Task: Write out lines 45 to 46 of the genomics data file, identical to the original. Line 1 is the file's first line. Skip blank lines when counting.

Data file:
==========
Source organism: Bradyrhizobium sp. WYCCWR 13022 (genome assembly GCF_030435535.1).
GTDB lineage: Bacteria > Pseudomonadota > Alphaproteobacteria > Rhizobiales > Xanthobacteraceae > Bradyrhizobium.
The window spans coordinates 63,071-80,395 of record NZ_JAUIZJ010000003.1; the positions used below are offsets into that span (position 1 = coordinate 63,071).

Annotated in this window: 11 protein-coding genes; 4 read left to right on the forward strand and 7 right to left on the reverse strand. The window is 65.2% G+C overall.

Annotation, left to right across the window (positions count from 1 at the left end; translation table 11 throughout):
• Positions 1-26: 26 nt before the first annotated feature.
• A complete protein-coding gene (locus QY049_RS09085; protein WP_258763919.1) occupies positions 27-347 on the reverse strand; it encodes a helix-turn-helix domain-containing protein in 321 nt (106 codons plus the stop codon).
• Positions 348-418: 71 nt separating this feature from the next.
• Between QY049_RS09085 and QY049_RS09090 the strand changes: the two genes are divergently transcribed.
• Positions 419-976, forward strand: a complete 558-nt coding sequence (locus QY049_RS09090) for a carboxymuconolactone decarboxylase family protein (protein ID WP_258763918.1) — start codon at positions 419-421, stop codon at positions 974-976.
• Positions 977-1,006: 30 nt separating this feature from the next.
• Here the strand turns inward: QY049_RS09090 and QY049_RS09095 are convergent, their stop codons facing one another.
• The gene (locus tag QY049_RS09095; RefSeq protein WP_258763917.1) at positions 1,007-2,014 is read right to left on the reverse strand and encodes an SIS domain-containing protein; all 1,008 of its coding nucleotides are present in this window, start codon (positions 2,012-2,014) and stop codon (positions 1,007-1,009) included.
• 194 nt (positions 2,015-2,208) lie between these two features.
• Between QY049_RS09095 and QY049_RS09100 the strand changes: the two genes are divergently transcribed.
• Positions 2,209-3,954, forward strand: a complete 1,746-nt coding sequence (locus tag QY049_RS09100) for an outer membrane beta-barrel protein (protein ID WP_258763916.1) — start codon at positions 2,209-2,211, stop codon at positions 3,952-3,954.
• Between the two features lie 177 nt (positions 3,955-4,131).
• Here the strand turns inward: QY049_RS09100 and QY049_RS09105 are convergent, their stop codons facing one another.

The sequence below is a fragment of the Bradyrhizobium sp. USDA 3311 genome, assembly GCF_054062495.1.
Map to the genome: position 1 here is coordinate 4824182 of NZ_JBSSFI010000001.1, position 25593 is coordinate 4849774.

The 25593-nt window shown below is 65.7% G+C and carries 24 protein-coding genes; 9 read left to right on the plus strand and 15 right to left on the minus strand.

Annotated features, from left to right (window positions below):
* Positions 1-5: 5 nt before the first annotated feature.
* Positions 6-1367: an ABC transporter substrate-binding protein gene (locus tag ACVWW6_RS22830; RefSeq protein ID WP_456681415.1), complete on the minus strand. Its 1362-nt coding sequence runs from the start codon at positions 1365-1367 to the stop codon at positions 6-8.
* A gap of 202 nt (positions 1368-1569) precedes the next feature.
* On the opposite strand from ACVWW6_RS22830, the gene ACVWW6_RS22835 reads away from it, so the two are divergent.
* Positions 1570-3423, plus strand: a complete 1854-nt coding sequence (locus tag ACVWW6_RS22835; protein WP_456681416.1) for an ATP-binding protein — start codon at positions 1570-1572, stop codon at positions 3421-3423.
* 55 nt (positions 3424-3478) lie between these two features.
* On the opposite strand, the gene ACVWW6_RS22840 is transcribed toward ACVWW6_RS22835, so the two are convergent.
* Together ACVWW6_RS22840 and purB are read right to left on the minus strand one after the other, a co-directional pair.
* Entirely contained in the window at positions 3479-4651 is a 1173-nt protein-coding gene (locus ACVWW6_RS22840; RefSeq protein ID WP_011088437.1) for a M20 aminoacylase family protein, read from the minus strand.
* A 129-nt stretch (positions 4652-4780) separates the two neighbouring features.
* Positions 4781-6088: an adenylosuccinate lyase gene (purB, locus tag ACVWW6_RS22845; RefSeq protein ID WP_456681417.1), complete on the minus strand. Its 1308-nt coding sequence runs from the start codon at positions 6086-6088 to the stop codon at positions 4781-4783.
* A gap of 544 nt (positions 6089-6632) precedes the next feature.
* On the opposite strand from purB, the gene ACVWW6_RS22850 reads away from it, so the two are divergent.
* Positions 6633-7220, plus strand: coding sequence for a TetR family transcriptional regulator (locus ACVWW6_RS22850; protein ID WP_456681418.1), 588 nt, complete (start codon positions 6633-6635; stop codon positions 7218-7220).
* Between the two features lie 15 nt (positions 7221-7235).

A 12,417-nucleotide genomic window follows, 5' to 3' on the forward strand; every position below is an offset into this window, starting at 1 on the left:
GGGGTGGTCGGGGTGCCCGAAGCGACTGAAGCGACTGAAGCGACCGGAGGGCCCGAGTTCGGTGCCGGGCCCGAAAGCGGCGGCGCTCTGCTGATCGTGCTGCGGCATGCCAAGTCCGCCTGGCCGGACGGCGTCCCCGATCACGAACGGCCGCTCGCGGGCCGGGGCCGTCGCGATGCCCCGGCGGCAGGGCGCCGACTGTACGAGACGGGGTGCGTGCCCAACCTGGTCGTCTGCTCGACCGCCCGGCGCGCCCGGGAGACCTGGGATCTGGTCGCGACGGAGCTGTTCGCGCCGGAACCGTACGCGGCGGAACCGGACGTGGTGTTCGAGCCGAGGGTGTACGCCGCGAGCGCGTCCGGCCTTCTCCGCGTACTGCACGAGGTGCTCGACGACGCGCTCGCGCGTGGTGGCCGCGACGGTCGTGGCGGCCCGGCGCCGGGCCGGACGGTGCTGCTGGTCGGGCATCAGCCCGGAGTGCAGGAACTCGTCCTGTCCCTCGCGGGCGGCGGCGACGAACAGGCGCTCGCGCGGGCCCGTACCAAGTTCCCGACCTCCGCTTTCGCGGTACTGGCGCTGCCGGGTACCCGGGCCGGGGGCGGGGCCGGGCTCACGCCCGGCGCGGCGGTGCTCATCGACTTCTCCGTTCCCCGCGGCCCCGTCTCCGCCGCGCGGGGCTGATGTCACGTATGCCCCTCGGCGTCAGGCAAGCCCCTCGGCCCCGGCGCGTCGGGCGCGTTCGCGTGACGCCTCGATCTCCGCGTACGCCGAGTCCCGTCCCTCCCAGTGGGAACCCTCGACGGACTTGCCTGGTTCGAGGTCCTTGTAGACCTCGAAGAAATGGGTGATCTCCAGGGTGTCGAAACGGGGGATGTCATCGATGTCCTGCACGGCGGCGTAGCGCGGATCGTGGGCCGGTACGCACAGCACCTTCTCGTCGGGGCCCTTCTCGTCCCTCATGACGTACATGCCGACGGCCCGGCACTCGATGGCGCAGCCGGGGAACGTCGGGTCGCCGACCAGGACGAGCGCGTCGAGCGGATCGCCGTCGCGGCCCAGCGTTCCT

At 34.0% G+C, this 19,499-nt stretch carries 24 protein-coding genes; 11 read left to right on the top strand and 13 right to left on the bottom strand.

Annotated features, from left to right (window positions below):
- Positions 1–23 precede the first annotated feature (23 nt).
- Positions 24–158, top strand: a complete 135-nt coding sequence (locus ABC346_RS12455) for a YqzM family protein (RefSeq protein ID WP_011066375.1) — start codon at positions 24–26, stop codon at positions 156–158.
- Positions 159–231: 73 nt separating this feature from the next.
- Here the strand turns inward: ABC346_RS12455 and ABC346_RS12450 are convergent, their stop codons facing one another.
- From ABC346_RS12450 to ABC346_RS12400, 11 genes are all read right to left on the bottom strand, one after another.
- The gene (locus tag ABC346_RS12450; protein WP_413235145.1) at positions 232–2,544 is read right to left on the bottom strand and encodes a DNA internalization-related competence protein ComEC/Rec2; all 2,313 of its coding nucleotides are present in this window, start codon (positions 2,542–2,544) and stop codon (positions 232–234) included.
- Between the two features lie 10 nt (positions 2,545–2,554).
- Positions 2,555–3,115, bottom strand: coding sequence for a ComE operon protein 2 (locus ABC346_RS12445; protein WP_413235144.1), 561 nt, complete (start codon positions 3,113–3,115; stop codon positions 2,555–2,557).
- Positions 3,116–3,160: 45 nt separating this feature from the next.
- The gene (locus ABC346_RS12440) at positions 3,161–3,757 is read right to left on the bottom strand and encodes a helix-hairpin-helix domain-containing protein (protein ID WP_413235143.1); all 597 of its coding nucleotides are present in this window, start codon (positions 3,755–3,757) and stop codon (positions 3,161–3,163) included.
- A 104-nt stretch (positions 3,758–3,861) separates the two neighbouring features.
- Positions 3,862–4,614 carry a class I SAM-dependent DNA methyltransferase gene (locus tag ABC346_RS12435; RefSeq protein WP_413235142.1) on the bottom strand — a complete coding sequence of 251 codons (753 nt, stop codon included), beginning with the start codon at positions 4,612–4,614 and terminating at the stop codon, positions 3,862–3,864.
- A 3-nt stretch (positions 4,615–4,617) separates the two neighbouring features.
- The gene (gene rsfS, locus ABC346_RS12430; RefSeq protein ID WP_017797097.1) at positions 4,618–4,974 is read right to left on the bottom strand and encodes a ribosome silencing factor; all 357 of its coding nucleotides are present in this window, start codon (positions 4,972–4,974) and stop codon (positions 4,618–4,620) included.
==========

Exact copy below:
- Here the strand turns inward: ABC346_RS12455 and ABC346_RS12450 are convergent, their stop codons facing one another.
- From ABC346_RS12450 to ABC346_RS12400, 11 genes are all read right to left on the bottom strand, one after another.